Operations on lists in SAS/IML


To get better at something, you need to practice. That maxim applies to sports, music, and programming. If you want to be a better programmer, you need to write many programs. This article provides an example of forming the intersection of items in a SAS/IML list. It then provides several exercises so that SAS/IML programmers can practice working with lists.

What are SAS/IML lists?

A SAS/IML list is a data structure that enables you to pack various SAS/IML objects (scalars, vectors, matrices, tables, ...) into a single object. A primary use of lists is to pass information between functions. You can create lists and extract items from lists by using a special syntax. For example, if L is a list then L$1 is the first item in the list, L$2 is the second item, and so on.

Recently, a SAS/IML programmer asked some basic questions about manipulating items in a list. The chapter about lists in the SAS/IML User's Guide includes many examples, but there is a big difference between reading documentation and writing a program yourself. This article provides exercises that enable you to practice working with lists.

The intersection of items in a list

This section shows how to compute the intersection of items in a list. The input is a SAS/IML list that contains many matrices. The output is the intersection between the items.

If you have a set of matrices, the XSECT function in SAS/IML computes the intersection of the values in the matrices. However, you cannot pass a list to the XSECT function. The following example shows that the XSECT function takes a comma-separated set of matrices:

proc iml;
x = 1:20;          /* 1,2,3,...,20 */
y = do(0, 20, 2);  /* 0,2,4,...,20 */
z = do(0, 21, 3);  /* 0,3,6,...,21 */
w = 3:24;          /* 3,4,5,...,24 */
intersect = xsect(x,y,z,w);
print intersect;

The intersection of the matrices (thought of as sets) contains three elements. Notice that the arguments to the XSECT function are matrices.

So, how could you compute the intersection of matrices if they are items in a list? The key is to recognize that the intersection of k sets is equal to taking k-1 intersections. First, form S1 as the intersection of X and Y. Then form S2 as the intersection of S1 and Z. Lastly, form S3 (the answer) as the intersection of S2 and W. Thus, you can compute the total intersection by always computing the intersection of pairs of sets.

Thus, you can compute the intersection by looping over the items in the list. You can use the ListLen function to get the number of items in a list. Then repeatedly compute the pairwise intersections, as follows:

start ListIntersect(L);
   len = ListLen(L);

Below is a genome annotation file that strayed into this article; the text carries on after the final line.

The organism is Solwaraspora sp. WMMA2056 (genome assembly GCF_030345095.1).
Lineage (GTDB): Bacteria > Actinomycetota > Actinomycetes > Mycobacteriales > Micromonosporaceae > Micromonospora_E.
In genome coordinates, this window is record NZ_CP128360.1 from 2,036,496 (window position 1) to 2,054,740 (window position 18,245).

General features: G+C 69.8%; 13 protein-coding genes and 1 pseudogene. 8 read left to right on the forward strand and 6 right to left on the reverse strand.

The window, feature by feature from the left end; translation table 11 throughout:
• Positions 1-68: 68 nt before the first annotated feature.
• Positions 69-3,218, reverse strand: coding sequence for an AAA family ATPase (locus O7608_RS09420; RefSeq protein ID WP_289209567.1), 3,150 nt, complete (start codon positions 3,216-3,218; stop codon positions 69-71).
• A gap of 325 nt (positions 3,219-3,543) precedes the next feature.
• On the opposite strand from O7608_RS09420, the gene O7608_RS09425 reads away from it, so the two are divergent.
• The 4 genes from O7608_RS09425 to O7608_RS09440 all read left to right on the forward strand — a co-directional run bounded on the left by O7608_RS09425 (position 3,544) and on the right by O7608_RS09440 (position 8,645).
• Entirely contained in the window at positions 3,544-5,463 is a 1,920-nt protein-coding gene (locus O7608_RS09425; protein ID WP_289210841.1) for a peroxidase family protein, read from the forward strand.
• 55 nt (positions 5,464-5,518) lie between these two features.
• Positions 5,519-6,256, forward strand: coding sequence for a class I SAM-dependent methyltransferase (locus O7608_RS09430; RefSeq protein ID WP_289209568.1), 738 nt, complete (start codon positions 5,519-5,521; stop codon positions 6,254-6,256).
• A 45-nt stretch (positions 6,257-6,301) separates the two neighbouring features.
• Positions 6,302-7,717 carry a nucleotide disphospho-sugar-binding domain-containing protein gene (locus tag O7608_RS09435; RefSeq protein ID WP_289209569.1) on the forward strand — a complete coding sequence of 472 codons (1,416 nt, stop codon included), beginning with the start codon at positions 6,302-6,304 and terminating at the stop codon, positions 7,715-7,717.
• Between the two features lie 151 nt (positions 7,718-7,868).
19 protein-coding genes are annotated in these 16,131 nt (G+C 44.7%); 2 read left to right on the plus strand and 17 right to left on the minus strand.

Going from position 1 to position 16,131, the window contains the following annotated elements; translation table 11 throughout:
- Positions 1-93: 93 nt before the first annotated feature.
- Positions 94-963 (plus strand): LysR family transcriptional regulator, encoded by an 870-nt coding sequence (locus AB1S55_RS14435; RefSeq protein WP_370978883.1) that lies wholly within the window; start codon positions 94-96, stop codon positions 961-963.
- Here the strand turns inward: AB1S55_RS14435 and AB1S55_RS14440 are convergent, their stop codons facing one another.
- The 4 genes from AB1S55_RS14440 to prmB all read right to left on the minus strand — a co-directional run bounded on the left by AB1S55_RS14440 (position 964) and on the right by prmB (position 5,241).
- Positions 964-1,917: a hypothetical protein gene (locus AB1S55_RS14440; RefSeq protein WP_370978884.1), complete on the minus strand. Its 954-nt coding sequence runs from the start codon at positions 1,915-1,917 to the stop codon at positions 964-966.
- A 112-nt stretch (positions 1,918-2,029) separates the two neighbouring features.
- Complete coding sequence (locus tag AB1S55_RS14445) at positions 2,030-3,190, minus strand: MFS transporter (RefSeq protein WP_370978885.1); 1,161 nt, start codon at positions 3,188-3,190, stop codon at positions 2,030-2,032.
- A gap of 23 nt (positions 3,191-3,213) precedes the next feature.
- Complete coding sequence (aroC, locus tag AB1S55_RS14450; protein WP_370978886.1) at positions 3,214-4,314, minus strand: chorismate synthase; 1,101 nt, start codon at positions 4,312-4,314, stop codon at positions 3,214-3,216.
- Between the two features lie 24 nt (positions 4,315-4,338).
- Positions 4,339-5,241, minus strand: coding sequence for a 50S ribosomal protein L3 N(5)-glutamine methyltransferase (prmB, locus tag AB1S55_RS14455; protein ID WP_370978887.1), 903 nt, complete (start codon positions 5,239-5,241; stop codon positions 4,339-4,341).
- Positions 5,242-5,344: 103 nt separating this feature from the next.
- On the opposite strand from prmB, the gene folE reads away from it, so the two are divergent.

if len=0 then                /* no items in list */
      return ( {} );            /* return empty matrix */
   else if len=1 then           /* one item */
      return L$1;               /* return the item */
   intersect = xsect(L$1, L$2); /* the intersection of the first 2 items */
   do i = 3 to len;
      intersect = xsect(intersect, L$i); /* the intersection of the first i items */
   return intersect;
/* test the function: pack matrices into a list */
L = [x, y, z, w];
s = ListIntersect(L);
print s;

Success! The ListIntersect function returns the same values as the original call to the XSECT function.

Exercises for manipulating lists

Now it is your turn. Write programs for the following tasks:

  1. The previous example shows that the ListIntersection function works on a list that contains numerical matrices. But the XSECT function also works for character values. Use the following character matrices to test whether the ListIntersect function works for a list that contains character items. If not, modify the function so that it works for a list of character matrices.
    a = 'A':'Z';
    b = {A C E G I K M O Q S U W Y};
    c = {A B C F G I K N O R S V Y};
  2. The ListIntersect function does not check that the items in the list are the same type. Use the TYPE function to ensure that all items in the list have the same type, either all numeric or all character. If not, return the empty matrix.
  3. Write a function called ListUnion that uses the UNION function to compute the union of the elements in a list. Make sure it handles lists that contain all numeric or all character items.
  4. Given a matrix (m) and a list (L), you can check to see which items in the list have a nonempty intersection with the matrix. If there are N items in the list, write a function called HasIntersection that returns a binary vector (v) of length N. The i_th value, v[i], is 1 if XSECT(m, L$i) is nonempty. Otherwise, v[i]is 0. For example, the following call should return the vector {0 1 1 1} because L has four items and m has a nonempty intersection with items 2, 3, and 4:
    m = {0 24};
    v = HasIntersection(m, L);


If you want to be good at something, you need to practice. This article shows how to manipulate items in a SAS/IML list to form the intersection of items. It then provides a set of exercises that a motivated programmer can use to practice working with lists.


About Author

Rick Wicklin

Distinguished Researcher in Computational Statistics

Rick Wicklin, PhD, is a distinguished researcher in computational statistics at SAS and is a principal developer of SAS/IML software. His areas of expertise include computational statistics, simulation, statistical graphics, and modern methods in statistical data analysis. Rick is author of the books Statistical Programming with SAS/IML Software and Simulating Data with SAS.

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